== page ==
"Today, like every other day, we wake up empty and frightened," wrote the perceptive 13th-century Persian Sufi mystic Jalal al-Din Rumi. His wise advice to counter such existential angst: "Don't open the door to the study and begin reading. Take down a musical instrument. Let the beauty we love be what we do. There are hundreds of ways to kneel and kiss the ground."
More than 800 years later, Rumi's poem resonates strongly with the vision behind Lincoln Center's inaugural White Light Festival. Curated by Vice President for Programming and White Light Festival Director Jane Moss, this three-week series, running October 28 to November 18, is meant as an antidote to our collective experience of harried and relentlessly pressured 21st-century life in New York City. With a fascinating and mind-bending roster of introspective artists, White Light is both an event and a call not to action, but to stillness and contemplation. "Our lives have gotten so unmanageable," laments Moss. "It's not that I'm anti-technology; I embrace technology as a tool. But there are unintended consequences. Though designed as labor-saving, the net result of technology is an explosion of busy-ness and a feeling of never catching up, especially in New York. The first words out of everyone's mouth are that they have no time. Staying on top of email has become a fulltime, 24/7 occupation. It has also made everyone move relentlessly outwards in orientation: almost eliminating the relationship to our interior lives. We're all waiting for the next text message or email, moving everyone dramatically away from fully experiencing the present moment.
"However, I don't think this exterior approach to life is proving to be fulfilling," Moss continues. "One senses that people are searching for greater depth than our current lifestyle offers, yet are uncertain of how to find it. To use a very old-fashioned idea, I think people miss the experience of their own souls. I feel strongly that time and space: especially for an interior life that gives depth to feeling: are precisely what we lack today.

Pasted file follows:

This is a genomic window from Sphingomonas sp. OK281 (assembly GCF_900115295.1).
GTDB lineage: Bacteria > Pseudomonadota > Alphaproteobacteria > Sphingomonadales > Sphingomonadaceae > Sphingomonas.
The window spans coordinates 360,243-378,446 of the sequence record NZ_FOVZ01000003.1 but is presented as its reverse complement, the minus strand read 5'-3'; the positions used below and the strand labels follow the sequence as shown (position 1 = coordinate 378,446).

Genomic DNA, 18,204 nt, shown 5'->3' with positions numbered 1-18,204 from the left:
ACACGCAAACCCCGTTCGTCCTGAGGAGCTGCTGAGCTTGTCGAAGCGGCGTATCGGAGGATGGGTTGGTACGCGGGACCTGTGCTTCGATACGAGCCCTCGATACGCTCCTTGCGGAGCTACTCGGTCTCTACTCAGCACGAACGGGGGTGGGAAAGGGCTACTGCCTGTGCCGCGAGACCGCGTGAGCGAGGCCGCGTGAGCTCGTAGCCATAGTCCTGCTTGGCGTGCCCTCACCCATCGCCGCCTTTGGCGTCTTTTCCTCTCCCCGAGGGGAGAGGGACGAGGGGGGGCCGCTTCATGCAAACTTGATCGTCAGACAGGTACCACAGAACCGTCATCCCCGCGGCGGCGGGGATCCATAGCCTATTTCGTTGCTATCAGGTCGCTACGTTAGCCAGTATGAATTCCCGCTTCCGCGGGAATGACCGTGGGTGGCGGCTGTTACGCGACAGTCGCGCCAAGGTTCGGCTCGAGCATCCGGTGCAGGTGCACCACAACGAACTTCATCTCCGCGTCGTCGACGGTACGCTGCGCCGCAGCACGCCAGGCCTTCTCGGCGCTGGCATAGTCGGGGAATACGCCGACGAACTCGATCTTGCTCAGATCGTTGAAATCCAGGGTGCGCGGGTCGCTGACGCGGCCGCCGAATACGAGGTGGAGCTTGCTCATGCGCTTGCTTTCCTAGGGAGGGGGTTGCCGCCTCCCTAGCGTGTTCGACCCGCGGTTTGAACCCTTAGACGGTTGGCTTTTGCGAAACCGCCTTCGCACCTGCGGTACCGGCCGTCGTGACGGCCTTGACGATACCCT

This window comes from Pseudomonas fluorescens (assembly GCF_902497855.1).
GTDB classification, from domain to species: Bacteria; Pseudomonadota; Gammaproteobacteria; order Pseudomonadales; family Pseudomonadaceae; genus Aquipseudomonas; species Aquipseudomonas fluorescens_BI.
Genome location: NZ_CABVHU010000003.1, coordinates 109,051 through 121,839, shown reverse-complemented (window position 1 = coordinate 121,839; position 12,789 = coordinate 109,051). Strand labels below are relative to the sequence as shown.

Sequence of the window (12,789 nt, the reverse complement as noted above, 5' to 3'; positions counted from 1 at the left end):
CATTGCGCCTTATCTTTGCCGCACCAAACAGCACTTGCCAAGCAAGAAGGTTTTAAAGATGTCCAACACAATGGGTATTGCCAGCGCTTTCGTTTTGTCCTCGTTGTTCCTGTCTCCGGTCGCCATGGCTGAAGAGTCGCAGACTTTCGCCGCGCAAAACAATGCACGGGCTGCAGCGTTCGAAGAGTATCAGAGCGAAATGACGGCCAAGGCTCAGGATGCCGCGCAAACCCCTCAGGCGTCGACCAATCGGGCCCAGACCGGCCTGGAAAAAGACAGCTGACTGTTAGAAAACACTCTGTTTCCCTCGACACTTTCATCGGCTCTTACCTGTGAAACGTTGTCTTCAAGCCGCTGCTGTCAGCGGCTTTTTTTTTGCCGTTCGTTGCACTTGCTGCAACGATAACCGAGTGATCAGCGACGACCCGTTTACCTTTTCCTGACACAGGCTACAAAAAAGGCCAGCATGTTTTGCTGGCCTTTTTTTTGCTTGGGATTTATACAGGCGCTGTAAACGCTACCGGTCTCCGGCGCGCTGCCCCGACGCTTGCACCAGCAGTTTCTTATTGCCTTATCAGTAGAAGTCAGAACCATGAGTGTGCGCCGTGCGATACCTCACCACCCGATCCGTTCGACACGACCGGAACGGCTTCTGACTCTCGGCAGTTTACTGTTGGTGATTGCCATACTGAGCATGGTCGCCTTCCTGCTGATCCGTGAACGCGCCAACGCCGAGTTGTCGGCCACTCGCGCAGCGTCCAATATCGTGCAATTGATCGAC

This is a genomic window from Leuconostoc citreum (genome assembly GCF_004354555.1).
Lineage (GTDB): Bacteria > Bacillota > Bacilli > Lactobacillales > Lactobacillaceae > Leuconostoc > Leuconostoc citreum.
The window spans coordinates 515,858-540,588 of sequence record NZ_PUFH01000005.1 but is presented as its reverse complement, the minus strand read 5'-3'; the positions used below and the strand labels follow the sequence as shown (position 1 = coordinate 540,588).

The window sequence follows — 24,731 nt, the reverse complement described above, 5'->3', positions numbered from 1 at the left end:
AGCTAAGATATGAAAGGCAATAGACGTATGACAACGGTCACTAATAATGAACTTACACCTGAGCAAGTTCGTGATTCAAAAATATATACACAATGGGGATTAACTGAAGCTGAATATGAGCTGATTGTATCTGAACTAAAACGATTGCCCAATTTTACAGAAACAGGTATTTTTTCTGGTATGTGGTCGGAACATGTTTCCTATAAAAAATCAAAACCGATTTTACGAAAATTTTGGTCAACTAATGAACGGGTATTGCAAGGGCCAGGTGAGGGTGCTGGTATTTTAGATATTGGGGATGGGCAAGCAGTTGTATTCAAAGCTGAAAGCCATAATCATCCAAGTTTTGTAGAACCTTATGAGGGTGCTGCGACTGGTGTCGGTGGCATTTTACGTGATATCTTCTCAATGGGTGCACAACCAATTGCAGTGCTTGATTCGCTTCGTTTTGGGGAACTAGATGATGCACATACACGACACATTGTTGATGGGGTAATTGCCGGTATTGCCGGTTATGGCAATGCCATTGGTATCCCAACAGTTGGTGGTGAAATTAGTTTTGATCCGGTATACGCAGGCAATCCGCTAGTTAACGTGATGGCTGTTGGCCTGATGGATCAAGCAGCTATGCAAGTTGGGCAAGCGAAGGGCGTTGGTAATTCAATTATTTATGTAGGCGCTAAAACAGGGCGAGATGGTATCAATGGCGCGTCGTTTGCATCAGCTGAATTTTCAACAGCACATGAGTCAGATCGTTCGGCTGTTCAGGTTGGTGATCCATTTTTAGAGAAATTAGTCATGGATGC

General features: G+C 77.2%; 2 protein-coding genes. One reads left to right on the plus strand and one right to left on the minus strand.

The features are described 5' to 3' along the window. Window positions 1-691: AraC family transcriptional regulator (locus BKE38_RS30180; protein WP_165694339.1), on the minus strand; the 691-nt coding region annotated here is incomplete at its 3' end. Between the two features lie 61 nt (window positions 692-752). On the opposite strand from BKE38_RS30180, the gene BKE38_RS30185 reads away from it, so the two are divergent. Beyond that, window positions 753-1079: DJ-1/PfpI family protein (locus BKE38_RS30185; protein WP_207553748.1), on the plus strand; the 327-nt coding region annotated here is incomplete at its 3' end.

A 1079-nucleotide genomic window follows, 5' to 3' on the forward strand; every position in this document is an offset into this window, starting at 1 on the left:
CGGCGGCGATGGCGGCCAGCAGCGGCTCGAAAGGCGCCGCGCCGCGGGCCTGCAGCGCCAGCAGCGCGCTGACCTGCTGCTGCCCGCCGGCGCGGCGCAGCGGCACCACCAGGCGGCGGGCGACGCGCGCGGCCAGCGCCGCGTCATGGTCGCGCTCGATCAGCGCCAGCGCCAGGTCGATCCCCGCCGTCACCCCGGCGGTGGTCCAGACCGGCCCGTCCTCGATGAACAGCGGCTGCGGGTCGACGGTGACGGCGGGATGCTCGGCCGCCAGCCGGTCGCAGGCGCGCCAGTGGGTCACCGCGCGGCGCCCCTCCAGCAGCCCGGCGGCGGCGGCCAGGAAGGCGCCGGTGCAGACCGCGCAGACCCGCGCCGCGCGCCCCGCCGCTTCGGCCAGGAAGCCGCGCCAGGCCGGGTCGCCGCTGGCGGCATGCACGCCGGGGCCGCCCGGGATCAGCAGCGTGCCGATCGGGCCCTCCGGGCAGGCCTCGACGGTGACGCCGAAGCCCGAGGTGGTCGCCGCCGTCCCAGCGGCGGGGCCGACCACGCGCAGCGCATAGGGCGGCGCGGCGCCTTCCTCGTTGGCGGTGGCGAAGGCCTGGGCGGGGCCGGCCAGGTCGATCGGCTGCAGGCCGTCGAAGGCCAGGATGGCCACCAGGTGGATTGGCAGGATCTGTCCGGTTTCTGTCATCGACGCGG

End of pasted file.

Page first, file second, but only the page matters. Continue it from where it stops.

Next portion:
"So the idea for White Light was to reframe the purpose of our curatorial choices. Curation has traditionally been about the 'best' artists and the 'best' repertoire," Moss continues. "Selection comes from an exclusively aesthetic point of view. In White Light that is the case too, of course, but we're making curatorial choices that also create a larger message about music's power to take us to the deepest part of ourselves, to enable us to transcend our narrowly defined egos, to offer: if only for the course of a performance: a sense of connection to the larger human collective. I always had those feelings about music's power before, but didn't have the courage to overtly express them," Moss admits. "Yet the circumstances of our lives today make the larger resonance of music's power deeply relevant and necessary. Simply put, it's the right time for the voices of the White Light Festival."
The Festival's opening night: which is completely free to the public: begins with the debut of Janet Cardiff's The Forty-Part Motet, an art installation mounted in Frederick P. Rose Hall. Inspired by one of the most glorious and profound choral works of all time, Thomas Tallis' Spem in alium (written circa 1570), Cardiff recontextualizes this tremendous piece by assigning each vocal line to a separate loudspeaker, and encourages visitors to walk between them: immersing the listener literally in the middle of the music-making, and creating an experience that combines an aural journey with something akin to the labyrinths found at such sacred spaces as the cathedral at Chartres, Siena's Duomo in Italy, and San Francisco's Grace Cathedral.